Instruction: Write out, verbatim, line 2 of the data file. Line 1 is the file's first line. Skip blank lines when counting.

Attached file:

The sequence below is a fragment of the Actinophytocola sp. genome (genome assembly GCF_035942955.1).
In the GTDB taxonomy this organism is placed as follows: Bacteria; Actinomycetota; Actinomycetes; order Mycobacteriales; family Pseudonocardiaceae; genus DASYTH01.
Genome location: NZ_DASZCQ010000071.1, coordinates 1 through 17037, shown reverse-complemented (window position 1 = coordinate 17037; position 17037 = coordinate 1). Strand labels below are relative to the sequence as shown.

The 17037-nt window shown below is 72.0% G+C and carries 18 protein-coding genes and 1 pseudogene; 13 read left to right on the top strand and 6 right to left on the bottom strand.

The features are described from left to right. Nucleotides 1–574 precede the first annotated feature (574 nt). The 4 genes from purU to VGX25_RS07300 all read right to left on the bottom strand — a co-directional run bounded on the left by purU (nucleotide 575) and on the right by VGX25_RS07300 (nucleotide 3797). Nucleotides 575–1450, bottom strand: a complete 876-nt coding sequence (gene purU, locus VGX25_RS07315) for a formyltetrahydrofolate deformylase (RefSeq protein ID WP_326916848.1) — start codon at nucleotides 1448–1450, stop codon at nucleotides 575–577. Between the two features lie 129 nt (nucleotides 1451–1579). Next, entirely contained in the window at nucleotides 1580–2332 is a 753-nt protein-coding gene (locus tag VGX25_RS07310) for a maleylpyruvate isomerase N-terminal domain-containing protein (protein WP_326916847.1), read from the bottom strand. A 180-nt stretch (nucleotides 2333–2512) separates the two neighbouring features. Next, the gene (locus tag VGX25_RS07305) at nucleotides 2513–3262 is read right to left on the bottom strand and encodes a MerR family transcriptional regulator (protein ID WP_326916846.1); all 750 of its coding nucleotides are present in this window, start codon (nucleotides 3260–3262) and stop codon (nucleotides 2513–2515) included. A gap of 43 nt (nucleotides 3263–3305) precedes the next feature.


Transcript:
In the GTDB taxonomy this organism is placed as follows: Bacteria; Actinomycetota; Actinomycetes; order Mycobacteriales; family Pseudonocardiaceae; genus DASYTH01.